Capers from Salina

  • Capers from Salina
  • Capers from Salina stand our for their compactness, fragrance and uniformity. They are harvested every 8-10 days between the end of May and the end of August. Pickers start very early in the morning to avoid the summer heat. The capers are placed on jute cloths to separate the small and large capers, the buds about to bud, and the caper berries - the actual fruit from the caper plant. Then they are salted by alternating a layer of capers with a layer of coarse sea salt. Starting on the first day, the capers are transferred from one tank...


The caper-berry plant is common in Sicily and is especially harvested on the Island of Salina, hence the name orchids from the Aeolian Islands.

The caper is a perennial shrub with several stalks, alternate leaves and very round oval, dark-green leaves. At times there are two thorns at the base of the leaf-stalks and its flowers are large and obvious. Four large white petals with purple shades form the corolla. The ovary, which is in the middle of the stamens, is upheld by a long gynophore, which then turns into the petiole of the fruit, a berry called cucuncio, which is increasingly becoming known and appreciated by gourmets all over the world.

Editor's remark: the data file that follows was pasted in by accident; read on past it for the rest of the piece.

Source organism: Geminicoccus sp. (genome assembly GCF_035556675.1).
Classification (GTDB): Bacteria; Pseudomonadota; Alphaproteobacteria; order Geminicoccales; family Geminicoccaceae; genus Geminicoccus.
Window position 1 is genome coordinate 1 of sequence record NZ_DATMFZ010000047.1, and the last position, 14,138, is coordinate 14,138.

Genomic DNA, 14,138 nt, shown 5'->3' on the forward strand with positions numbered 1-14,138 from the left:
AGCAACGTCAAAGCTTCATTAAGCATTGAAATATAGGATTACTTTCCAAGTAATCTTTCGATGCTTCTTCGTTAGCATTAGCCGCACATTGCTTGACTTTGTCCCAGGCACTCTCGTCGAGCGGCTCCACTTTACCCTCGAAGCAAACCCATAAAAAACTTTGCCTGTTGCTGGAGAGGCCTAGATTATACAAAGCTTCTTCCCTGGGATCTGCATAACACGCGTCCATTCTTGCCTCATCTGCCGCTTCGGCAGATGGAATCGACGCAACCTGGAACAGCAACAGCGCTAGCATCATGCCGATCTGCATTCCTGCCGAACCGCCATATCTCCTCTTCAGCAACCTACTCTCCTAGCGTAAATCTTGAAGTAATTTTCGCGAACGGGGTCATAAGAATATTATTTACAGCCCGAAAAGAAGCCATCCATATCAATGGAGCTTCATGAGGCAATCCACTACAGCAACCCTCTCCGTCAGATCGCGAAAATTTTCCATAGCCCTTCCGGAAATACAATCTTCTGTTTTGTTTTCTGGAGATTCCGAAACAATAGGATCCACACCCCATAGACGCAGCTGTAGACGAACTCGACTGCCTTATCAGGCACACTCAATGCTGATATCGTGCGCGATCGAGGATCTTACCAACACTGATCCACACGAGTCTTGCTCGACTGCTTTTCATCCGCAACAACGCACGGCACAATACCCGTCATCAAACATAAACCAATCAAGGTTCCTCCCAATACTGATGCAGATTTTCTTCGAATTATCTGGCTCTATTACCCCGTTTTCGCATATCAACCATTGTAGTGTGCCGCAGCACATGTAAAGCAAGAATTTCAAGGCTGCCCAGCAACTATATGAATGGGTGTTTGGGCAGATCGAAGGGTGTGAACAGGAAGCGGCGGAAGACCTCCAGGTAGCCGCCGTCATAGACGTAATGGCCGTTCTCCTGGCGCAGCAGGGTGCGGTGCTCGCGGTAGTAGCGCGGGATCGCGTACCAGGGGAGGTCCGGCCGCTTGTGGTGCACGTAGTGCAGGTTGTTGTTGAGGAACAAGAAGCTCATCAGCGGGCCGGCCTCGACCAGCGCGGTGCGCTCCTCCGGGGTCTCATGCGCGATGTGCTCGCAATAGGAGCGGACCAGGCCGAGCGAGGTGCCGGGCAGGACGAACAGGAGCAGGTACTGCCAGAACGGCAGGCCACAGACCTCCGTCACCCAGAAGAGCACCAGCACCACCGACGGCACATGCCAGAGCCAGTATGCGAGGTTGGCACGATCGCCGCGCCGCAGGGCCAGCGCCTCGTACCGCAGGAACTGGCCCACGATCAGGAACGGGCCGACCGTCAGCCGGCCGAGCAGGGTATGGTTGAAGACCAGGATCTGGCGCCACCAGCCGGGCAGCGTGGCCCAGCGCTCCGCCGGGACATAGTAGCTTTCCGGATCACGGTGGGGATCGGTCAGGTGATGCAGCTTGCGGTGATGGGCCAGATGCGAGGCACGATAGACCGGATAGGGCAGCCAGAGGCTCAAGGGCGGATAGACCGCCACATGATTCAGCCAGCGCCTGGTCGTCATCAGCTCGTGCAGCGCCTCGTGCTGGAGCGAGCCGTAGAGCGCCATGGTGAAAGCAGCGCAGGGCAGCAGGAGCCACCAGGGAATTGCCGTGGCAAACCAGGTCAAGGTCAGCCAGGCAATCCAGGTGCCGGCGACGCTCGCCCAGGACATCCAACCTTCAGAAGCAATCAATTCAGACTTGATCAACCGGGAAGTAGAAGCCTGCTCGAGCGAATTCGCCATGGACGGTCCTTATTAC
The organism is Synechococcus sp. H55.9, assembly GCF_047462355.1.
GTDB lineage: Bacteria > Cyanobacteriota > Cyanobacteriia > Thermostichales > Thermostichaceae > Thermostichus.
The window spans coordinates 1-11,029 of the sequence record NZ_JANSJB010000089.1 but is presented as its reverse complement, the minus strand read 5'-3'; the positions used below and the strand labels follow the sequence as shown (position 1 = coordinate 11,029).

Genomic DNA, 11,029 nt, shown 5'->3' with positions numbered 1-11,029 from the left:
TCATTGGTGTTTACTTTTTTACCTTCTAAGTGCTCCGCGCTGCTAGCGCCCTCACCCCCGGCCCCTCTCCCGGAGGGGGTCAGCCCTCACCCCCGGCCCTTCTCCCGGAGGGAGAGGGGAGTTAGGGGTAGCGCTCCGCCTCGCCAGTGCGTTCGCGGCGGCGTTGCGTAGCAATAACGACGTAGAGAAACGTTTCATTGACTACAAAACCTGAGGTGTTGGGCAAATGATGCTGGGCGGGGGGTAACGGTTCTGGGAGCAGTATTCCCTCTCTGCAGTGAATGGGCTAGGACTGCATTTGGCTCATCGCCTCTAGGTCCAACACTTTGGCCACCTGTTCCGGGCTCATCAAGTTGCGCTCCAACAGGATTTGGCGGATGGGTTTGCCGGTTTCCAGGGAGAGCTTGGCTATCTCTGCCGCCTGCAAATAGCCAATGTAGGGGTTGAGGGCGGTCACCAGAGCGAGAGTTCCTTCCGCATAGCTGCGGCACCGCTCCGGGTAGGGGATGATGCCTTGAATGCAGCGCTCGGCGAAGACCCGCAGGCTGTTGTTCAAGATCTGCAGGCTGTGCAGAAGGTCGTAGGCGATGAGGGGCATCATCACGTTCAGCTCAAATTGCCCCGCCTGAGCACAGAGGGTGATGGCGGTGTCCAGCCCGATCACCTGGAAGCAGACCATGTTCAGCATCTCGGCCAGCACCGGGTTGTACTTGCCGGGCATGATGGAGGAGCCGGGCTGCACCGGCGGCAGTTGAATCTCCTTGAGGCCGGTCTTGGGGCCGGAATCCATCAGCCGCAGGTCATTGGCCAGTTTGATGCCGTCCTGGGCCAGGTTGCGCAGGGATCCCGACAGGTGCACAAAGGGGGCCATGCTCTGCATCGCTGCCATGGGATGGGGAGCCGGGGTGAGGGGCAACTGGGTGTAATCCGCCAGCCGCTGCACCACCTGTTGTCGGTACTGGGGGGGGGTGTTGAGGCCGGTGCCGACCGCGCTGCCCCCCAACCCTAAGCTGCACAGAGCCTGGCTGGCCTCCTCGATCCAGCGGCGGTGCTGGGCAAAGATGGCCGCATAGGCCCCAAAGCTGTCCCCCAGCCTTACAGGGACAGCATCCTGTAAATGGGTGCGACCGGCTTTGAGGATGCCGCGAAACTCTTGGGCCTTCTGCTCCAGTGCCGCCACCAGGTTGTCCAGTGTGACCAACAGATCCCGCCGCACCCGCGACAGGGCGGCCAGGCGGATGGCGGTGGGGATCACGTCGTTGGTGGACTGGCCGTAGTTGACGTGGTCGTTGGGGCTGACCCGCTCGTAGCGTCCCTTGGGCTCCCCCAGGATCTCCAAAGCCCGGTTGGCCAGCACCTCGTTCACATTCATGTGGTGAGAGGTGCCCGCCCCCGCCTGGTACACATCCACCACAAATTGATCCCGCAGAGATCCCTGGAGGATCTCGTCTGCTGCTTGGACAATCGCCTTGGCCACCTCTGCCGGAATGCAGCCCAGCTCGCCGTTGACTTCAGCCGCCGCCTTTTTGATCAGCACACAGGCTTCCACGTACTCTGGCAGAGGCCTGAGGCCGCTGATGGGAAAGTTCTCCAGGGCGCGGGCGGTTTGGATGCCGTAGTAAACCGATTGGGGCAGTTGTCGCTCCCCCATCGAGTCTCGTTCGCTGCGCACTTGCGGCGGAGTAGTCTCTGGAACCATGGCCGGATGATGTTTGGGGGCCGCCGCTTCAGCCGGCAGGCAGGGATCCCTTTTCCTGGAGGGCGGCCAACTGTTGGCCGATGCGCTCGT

Caper shrubs are trimmed at the beginning of the year in January and February: All the branches that bore fruit the previous year are removed and the best cuttings are used for reproduction. The land is hoed and fertilized in March with a balanced, organic-based fertilizer. The plant awakens in April and the buds open and give life to new fruit-bearing branches.


Bud picking begins in May and continues through the end of August. Picking is carried out very early in the morning to prevent working in the summer heat, but also to be preserve the aroma, which the heat could fade. The quality of the product depends on the picking frequency, which is generally carried out on a weekly basis. Each plant generates a seasonal average of 1.5 to 4 or 5 kg of capers and caper berries.

Total production in Salina is somewhere in the neighbourhood of 1,000 quintals, whereas over 4,500 quintals were harvested up until 1983.

Caper berries are placed in the shade for a day right after they are picked. They are salted with dry sea salt in the evening in the smallest vats, which are changed every day for 8-10 days to air out the product and prevent the combined action of the salt and heat from softening them. Finally, they are placed in containers that can hold 3-4 quintals, where they remain for about two months.

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